Avoid Client Culture Clash

August 2022 |

How to attract the clients that will help your practice grow and thrive.

A major goal of every business website is to attract more clients and drive growth, right? “For a healthier, more sustainable kind of growth, you want to attract the right clients for your practice,” says Robert Sanchez, CEO of Digital Empathy, a veterinary marketing and web design firm. “But most practice websites appeal to pet owners like they’re a homogenous blob.” Instead, Sanchez recommends trying to attract people who fit the mold of what you’re offering.

For instance, let’s say your independent veterinary practice offers a personalized, high-touch experience for medium to high cost. But your website attracts clients who are primarily price-driven and view veterinary medicine as an interchangeable commodity. These clients are more likely to fight you about prices, be suspicious of your motives, and not want to follow your recommendations.

“That can introduce financial and emotional stress to your practice, because you’re just not set up to serve those clients’ needs,” says Sanchez. “There are wonderful people operating in high-volume, low-touch environments that would be able to serve them better.”

Different Clients, Different Messaging

Think of the distribution curve of clients as divided roughly into 3 segments:

Segment 1: Only the best. For the first segment of clients (often with incomes of $150,000 or over), money is no object. “For them, price really isn’t going to matter,” says Sanchez. “The point for them is having someone they trust to get their pets the best care at all times. Once the bond is there, they’re not going to leave you, even if you raise your prices.”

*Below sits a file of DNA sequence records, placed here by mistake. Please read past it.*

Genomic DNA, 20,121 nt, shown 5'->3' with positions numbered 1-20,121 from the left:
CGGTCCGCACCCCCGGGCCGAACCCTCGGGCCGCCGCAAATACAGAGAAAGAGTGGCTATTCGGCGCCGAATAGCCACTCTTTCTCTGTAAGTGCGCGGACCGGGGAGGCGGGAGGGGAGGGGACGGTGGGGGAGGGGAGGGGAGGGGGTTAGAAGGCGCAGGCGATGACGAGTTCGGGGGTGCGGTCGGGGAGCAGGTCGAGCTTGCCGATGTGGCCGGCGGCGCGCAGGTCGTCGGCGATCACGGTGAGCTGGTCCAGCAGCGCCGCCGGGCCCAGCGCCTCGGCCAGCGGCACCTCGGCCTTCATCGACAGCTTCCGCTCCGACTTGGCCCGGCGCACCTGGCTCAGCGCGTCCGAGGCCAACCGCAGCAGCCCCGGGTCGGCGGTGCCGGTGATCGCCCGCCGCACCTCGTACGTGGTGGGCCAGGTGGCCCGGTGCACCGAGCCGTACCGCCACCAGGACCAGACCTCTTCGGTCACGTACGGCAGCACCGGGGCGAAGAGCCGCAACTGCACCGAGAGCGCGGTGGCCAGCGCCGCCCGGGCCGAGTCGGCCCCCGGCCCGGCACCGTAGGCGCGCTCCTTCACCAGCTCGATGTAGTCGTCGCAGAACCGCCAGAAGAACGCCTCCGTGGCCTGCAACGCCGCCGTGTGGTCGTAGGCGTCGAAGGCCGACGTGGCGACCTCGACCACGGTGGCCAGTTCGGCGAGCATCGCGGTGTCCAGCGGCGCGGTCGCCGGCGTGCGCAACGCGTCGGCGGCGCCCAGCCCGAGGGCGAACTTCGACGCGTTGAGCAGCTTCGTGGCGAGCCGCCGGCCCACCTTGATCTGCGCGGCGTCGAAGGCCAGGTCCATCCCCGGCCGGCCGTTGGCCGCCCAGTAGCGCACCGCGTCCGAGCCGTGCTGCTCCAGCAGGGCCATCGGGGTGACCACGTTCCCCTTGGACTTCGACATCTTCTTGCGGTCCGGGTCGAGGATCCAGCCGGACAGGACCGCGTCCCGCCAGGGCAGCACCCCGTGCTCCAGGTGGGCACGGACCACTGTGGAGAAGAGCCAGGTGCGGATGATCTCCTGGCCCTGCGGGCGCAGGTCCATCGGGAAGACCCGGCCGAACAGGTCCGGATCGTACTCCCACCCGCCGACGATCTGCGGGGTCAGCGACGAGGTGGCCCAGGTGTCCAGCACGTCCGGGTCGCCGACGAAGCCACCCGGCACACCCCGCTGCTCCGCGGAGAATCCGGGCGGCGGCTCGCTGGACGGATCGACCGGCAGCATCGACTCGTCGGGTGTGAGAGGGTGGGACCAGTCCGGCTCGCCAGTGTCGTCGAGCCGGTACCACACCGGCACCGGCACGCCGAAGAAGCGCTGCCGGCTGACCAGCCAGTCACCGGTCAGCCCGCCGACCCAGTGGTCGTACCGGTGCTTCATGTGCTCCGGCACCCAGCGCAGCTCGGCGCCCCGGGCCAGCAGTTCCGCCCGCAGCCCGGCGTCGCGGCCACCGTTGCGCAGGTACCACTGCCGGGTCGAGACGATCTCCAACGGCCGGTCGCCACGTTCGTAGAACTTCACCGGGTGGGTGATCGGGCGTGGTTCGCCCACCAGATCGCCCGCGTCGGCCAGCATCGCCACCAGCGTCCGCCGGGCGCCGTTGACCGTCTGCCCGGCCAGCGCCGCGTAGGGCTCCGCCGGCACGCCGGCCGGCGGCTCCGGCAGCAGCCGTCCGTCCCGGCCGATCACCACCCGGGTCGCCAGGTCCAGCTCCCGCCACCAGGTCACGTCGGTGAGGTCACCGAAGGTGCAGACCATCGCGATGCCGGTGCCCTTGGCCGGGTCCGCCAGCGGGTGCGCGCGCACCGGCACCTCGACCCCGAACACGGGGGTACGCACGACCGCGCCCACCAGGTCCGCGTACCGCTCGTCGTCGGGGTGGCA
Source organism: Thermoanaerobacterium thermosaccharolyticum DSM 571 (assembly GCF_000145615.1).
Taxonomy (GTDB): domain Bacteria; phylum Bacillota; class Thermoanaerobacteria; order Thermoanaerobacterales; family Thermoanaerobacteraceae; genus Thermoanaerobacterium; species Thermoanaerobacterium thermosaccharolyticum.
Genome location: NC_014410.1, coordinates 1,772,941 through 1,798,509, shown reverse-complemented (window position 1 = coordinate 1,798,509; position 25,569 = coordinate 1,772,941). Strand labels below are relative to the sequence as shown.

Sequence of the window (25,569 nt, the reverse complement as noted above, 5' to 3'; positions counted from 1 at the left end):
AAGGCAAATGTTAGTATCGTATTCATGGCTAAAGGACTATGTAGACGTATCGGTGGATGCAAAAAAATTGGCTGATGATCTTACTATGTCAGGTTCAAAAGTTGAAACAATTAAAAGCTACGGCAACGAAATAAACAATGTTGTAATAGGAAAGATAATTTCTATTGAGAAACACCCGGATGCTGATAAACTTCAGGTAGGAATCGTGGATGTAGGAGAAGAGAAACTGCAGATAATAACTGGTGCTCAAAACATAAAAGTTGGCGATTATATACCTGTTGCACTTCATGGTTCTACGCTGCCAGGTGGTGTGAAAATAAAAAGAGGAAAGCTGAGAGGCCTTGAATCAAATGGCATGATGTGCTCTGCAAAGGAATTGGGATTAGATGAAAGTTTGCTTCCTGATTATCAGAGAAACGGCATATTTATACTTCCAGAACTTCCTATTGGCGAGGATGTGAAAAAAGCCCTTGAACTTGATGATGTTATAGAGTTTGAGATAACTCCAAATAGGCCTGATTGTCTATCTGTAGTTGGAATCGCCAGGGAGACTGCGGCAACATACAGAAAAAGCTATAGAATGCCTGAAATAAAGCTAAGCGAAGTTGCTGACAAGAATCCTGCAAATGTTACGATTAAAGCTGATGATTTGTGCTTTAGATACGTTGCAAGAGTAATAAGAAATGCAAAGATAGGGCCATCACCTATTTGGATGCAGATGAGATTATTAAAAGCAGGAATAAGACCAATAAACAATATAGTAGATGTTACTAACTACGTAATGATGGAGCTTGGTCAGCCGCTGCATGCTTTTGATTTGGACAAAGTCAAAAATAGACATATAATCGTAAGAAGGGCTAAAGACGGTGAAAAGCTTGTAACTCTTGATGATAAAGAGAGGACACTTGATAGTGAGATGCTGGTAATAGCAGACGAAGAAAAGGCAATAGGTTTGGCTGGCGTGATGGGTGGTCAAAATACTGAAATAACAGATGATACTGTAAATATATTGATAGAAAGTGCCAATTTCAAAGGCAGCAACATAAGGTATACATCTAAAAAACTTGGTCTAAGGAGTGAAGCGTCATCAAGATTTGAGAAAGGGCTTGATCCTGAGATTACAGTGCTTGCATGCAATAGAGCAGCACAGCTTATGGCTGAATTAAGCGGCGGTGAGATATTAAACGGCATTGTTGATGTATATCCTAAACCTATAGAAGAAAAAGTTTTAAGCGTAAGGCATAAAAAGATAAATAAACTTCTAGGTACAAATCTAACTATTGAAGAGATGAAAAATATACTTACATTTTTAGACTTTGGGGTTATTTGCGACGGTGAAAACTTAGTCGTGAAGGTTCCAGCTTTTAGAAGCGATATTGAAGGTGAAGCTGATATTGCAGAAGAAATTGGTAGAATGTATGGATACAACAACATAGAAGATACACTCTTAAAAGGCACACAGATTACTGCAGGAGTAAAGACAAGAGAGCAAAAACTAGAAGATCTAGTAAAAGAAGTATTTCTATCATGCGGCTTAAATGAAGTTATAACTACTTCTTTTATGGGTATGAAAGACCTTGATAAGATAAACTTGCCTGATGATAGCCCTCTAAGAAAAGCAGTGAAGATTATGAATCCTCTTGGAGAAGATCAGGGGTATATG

Sample messaging: “We exist because we believe that pets truly are family, and we understand how important it is to you that they have the best possible care at every visit—and even in-between visits.”

Segment 2: High quality at reasonable costs. The second (and largest) segment of clients generally identifies as middle class. “They really care about their pets and want to provide them quality care, but they’re a little more price-conscious,” says Sanchez. To appeal to them on your website, he recommends, talk about what makes your practice unique and also promote any subscription-style wellness plans you offer, since these help clients predict and control their costs while providing high-quality care for their pets.

Sample messaging: “We’re here to make high-quality veterinary care transparent and easy to access, because we believe that every pet is family.”

Segment 3: Accessing the basics. The third segment of clients can afford basic preventive care for their pets and not much more. To target this group, focus your website content on the “how”—what veterinary care at your practice will look like and cost, Sanchez recommends. “Websites of low-cost practices absolutely should include basic pricing,” he says. “People in this segment are highly price-conscious, and they really need to know whether something will fit into their budget.”

Sample messaging: “You are doing the best you can for your pet, and we’re here to help you to do that.”

Every segment needs its own practices. “There’s no right or wrong type of practice to have,” says Sanchez. “Getting really clear about which pet owners you serve and targeting them with your web messaging is an important part of helping your practice, your team and your finances thrive.”